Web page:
The Claiborne Commission spent a substantial chunk of time last week reviewing and discarding various amendments to an original motion adopting a property tax levy.
Going into the meeting, the commissioners’ first task was to either adopt or reject the proposed appropriations resolution that included a 27 cent property tax increase and various departmental budget cuts.
That resolution was soundly defeated by a vote of 16 to five, leaving the playing field wide open for a new plan.
Commissioner Steve Mason made a motion to adopt a ten cents increase in property taxes. His motion was seconded by commissioner James Hatmaker.
However, an estimated half hour was spent in a winding discussion on several topics before the vote was again called.
One of those topics centered around the motion by commissioner Juanita Honeycutt to add as an amendment a total $250,000 transfer to the general fund of reserves from the county landfill and the Industrial Board.
Honeycutt said the moneys would save the county from facing a zero fund balance.
The vote was interrupted a second time by commissioner Whitt Shuford, who questioned the move to adopt the tax increase, barring discussion of possible budget cuts by the commission.
“Just to vote in the tax of any kind, wheel or property, without going through this budget – without us doing our due diligence in attempting to bring that number down – if we could sit here and whittle for the next couple of days, and bring that down to a $5 wheel tax and a five cent property tax. Then, we are doing our due diligence for the county and its citizens by not just imposing a tax on them,” said Shuford.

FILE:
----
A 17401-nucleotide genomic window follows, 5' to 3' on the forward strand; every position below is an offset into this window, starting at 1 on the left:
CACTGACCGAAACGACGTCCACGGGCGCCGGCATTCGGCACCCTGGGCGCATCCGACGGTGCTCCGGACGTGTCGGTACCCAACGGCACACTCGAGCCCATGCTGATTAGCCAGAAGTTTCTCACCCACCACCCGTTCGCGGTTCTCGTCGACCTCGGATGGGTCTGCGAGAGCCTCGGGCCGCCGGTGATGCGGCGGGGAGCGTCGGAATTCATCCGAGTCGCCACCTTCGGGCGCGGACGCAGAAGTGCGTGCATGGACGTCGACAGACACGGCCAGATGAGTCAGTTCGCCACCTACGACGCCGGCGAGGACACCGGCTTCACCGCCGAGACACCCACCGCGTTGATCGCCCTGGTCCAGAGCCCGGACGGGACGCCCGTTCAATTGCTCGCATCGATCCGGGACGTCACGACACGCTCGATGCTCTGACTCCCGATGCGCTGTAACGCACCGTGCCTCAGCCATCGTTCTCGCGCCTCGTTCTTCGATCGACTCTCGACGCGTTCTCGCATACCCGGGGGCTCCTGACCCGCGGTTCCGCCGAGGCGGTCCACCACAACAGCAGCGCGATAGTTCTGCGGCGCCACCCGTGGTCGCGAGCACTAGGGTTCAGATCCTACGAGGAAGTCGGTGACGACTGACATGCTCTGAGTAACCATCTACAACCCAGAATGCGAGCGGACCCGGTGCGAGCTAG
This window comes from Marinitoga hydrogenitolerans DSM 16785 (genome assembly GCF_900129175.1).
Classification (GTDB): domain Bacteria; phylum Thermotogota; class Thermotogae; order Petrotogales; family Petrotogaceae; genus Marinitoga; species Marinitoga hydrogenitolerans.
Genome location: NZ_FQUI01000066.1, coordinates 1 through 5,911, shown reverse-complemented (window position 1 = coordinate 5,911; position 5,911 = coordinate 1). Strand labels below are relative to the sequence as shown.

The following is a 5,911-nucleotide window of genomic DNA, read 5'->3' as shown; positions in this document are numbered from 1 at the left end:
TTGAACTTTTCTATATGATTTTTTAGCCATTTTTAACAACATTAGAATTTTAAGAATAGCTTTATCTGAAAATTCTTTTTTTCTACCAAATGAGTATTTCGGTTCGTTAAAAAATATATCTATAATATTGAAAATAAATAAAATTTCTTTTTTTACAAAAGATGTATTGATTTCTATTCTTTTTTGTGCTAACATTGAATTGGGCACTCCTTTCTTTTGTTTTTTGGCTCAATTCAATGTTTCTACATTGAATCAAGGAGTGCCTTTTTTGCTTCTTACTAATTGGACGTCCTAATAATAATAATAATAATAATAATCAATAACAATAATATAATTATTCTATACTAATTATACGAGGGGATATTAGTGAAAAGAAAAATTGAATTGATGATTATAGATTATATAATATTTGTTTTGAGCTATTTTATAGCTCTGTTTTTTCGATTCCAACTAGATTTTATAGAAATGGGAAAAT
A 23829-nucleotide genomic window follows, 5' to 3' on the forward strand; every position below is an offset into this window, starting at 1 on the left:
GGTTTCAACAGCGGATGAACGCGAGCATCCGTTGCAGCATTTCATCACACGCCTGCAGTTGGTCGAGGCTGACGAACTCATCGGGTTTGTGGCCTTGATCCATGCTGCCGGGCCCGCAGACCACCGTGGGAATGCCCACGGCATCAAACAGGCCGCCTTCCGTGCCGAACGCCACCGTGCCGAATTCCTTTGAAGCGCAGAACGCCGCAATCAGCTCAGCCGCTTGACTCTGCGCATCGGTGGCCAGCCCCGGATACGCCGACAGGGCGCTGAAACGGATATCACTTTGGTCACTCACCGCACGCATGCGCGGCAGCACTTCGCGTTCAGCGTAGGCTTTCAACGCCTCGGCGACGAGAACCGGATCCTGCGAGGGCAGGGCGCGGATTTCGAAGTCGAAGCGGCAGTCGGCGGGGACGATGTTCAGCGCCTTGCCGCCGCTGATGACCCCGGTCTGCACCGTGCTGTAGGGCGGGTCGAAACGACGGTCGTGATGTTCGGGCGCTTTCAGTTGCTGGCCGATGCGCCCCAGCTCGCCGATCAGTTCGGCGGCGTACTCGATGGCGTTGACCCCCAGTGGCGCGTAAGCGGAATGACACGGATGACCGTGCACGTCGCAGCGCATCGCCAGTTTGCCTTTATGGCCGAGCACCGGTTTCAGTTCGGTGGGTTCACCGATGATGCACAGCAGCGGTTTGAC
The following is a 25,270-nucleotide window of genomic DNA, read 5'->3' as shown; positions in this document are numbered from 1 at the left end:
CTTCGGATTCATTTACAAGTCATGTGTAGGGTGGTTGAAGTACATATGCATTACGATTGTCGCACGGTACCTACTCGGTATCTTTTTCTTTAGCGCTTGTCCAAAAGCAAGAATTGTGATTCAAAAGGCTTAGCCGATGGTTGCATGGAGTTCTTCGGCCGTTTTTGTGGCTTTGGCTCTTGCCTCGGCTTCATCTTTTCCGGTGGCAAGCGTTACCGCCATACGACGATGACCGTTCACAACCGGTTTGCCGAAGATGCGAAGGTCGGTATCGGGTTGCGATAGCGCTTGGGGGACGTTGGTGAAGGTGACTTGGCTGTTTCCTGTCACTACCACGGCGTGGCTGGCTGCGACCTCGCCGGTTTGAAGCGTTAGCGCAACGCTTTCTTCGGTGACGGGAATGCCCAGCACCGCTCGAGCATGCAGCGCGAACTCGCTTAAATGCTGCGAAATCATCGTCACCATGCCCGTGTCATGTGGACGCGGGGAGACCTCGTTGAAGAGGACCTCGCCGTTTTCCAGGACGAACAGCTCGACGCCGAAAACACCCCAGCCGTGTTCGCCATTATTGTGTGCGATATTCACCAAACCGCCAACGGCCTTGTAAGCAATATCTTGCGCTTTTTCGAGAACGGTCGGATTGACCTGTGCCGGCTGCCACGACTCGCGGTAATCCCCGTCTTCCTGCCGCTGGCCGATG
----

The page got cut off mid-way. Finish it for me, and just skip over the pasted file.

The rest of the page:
“Ten cents is fair, in my eyes. If we sit here and nickel and dime it out of each of these departments…. And the reality is, people are going to be coming back toward the end of the year and saying, ‘I’m short on this. I’m asking for it back.’ And then, we’re back in the same boat that we’re in, already,” said Honeycutt.
After another lengthy discussion and a break, the commission seemed ready to vote on the ten cents property tax increase and amendment made by Honeycutt to cut some $50,000 from the Industrial Board and about $200,000 from the landfill reserves.
This amendment was adopted by a vote of 14 to seven, despite a lengthy discussion by landfill supervisor Mike Russell about future department needs.
Commissioners Charlton Vass, Bill Keck, Dennis Estes, Mitchell Cosby, Billy Johnson, Aimee Upton and William Jessie voted against the measure.
Shuford introduced an amendment to reduce commissioner salaries by $50 per month and to do away entirely with the salaries of all committee members. This would be in effect for one year, according to Shuford’s amendment.
However, Tennessee Codes Annotated (T.C.A.) §55107(d) requires all committee members be paid one-half the regular salaries of commissioners, according to county attorney James Estep III.
Shuford then proposed another amendment with a motion to reduce county commissioner salaries by $100 per month.
The amendment was approved by a vote of 13 to eight. Those voting against the measure were commissioners Mason, Hatmaker, Shawn Peters, Aimee Upton, Danny Longworth, Gary Poore, Mike Campbell and David Mundy.
An amendment, proposed by commissioner Bill Keck and seconded by commissioner Vass, to cut $500,000 from the jail budget was defeated by a vote of 17 to four.